Effective Email Marketing for Authors

One of the best ways for authors to alert their readers as to new works is to stay in contact with them from the start. While it is recommended that authors frequently update their author websites (via articles and/or blogs), it is not reasonable to expect the majority of their readers to continue returning to the site for more information month after month and year after year. Life simply gets in the way. While RSS feeds can assist in keeping the author in front of their audience, email marketing really is the best option since it affords more control of the marketing campaign and allows for an increased level of personal involvement.

While there are a number of companies out there which will gladly take an author’s money in lieu of email marketing services, most remove the author from the equation and many are essentially spammers. The few who put in the required amount of time are very good, but expensive Email1and1 . As such, the independent author would be advised to take their own email marketing into their own hands. Without much effort or capital, any author can do just that.

Effective email marketing for authors can be fulfilled through simple tasks such as employing an email address collection mechanism, planning an email marketing campaign, designing and implementing an email marketing campaign, and revising email marketing campaigns according to the results. Any author, no matter how technologically astute or not they happen to be, can be an effective email marketer. They can connect with their readers, provide valuable content to them, and maximize profits by doing so.

EMAIL ADDRESS COLLECTION MECHANISM

Effective email marketing for authors starts with an effective email address collection mechanism. Typically this involves a simple submission application on the author’s website which allows the reader to submit their email address for updates. The best place for this is right next to a frequently updated blog. It’s also not a bad idea to place the same submission application on the website’s homepage. As such, when readers return to the site to search for updates, they are greeted by a submission box (which the author should think of as a tool). It could be of use to offer a free gift (a sample chapter, article, or raffle contest, perhaps) to entice the reader to submit their email address. By including a privacy policy — stating that the author and representatives will never share or sell submitted email addresses — readers will feel better about submitting their email addresses. After all, no one likes spam.

While some readers are wary of submitting more personal information than necessary, it never hurts to ask. The author might utilize a required field for an email address, but also include optional fields of first and last names and other identifying information (e.g., birthday, location of residence, etc.). In doing so, the information can be inputted into an email manager system, such as Constant Contacts (discussed later in this text), with personalized emails sent out to all of the recipients via the manager system. The software can address each email as if it were a personal email. It can also automatically update the email client list with all submitted information. As such, much of the grunt work is automatically handled for the author.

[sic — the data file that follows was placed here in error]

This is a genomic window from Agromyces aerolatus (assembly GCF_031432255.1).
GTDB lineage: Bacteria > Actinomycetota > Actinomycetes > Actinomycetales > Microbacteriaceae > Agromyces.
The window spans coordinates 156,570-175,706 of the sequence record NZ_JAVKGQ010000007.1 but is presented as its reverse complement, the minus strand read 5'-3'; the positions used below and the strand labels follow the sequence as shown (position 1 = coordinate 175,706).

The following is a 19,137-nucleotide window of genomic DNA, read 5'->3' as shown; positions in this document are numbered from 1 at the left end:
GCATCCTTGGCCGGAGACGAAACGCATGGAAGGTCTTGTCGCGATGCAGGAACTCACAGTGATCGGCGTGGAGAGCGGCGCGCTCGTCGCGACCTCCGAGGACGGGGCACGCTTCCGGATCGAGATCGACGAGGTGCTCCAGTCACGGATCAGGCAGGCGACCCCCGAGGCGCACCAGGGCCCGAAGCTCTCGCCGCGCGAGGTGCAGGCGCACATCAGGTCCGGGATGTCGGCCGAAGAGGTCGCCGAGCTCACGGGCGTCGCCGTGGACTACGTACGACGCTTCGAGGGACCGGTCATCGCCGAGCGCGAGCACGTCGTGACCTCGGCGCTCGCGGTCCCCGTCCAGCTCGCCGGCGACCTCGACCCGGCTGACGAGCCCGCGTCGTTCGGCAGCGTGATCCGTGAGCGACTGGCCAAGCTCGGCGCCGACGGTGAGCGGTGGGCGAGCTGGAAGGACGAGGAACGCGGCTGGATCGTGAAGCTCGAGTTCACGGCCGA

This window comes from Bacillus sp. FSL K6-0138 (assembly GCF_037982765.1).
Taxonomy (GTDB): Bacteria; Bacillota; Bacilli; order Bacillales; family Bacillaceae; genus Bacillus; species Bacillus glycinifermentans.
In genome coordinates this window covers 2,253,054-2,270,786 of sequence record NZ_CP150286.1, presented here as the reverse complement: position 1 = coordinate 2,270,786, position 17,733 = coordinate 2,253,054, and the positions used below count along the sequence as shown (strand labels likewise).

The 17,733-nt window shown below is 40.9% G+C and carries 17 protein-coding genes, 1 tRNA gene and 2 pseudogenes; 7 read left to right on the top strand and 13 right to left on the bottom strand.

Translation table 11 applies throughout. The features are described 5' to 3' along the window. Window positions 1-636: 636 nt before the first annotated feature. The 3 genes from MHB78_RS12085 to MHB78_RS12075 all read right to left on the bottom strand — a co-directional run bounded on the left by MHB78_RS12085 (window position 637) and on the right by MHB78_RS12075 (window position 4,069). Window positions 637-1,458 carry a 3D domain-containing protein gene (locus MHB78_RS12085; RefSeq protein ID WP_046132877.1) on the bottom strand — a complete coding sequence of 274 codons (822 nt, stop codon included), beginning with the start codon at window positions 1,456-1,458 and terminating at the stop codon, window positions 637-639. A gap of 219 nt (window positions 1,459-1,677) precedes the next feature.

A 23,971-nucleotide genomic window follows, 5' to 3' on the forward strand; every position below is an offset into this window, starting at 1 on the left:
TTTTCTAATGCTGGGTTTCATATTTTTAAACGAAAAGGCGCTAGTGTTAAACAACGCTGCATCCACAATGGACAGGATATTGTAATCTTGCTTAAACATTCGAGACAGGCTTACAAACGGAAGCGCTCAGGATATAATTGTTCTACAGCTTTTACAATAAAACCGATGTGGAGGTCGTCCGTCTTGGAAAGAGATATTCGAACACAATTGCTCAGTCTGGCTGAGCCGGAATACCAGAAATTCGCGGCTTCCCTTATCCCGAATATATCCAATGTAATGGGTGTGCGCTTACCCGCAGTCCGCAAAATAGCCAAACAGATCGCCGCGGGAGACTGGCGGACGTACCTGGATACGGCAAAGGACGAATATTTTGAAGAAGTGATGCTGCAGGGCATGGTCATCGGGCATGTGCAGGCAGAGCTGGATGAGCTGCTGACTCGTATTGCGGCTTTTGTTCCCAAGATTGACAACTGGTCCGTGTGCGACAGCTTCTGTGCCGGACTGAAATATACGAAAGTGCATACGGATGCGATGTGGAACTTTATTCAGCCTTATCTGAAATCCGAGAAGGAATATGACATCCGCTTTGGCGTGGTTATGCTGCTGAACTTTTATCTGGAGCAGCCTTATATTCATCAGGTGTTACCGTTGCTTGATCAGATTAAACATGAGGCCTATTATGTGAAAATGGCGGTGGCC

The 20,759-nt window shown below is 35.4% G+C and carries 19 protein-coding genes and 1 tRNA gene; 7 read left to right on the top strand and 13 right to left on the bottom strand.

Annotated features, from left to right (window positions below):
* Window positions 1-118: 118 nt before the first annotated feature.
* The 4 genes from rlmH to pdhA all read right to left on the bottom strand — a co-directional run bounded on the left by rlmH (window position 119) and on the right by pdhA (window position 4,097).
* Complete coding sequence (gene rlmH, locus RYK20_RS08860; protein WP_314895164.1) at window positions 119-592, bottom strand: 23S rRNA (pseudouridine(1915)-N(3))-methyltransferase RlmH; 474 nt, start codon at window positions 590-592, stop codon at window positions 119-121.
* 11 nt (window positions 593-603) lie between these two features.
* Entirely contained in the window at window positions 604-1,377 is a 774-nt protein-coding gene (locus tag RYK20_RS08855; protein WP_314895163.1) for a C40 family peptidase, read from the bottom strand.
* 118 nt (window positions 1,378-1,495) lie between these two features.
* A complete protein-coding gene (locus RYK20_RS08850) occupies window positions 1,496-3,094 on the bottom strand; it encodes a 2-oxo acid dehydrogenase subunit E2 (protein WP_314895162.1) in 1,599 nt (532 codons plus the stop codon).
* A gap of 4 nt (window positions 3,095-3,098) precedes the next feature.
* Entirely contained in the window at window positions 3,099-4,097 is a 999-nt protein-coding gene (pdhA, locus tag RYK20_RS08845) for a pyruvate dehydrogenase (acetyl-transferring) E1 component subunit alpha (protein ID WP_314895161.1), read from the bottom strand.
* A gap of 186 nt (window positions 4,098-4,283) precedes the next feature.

PLANNING THE EMAIL MARKETING CAMPAIGN

Once an email address is obtained, the author must craft an effective plan to utilize the reader email addresses. Some authors opt to create a biweekly or monthly e-newsletter. Others send out a teaser of new content periodically. While the end goal for the author is to sell more books (and ancillary services), the goal for the reader is to gain value. As such, correspondence with readers must focus on providing valuable content, not merely marketing to them. Emails should never feel like a sales pitch. They should feel informal and friendly. Authors could even survey their email subscribers to find out what they would be interested in receiving and to ensure that they aren’t coming across as a salesman, but as an expert in their field.

While teaser content and e-newsletters are common, some authors have pushed the envelope by offering subject-specific tools. For example, genre authors have been known to provide tips on writing in their genre via email, book reviews of other promising texts within their genres, and updates about their personal life (to make a personal connection with their readers). Others have integrated weekly podcasts or video chats. Even photos of the author could be a nice touch. Readers are primarily interested in useful content. As such, an author could even send out via email their recently published work (e.g., published articles, blogs, short stories, not new books which will be for sale) as it is published. This would be a great way to stay on readers’ minds and to ensure them of the value of being a part of the email list.

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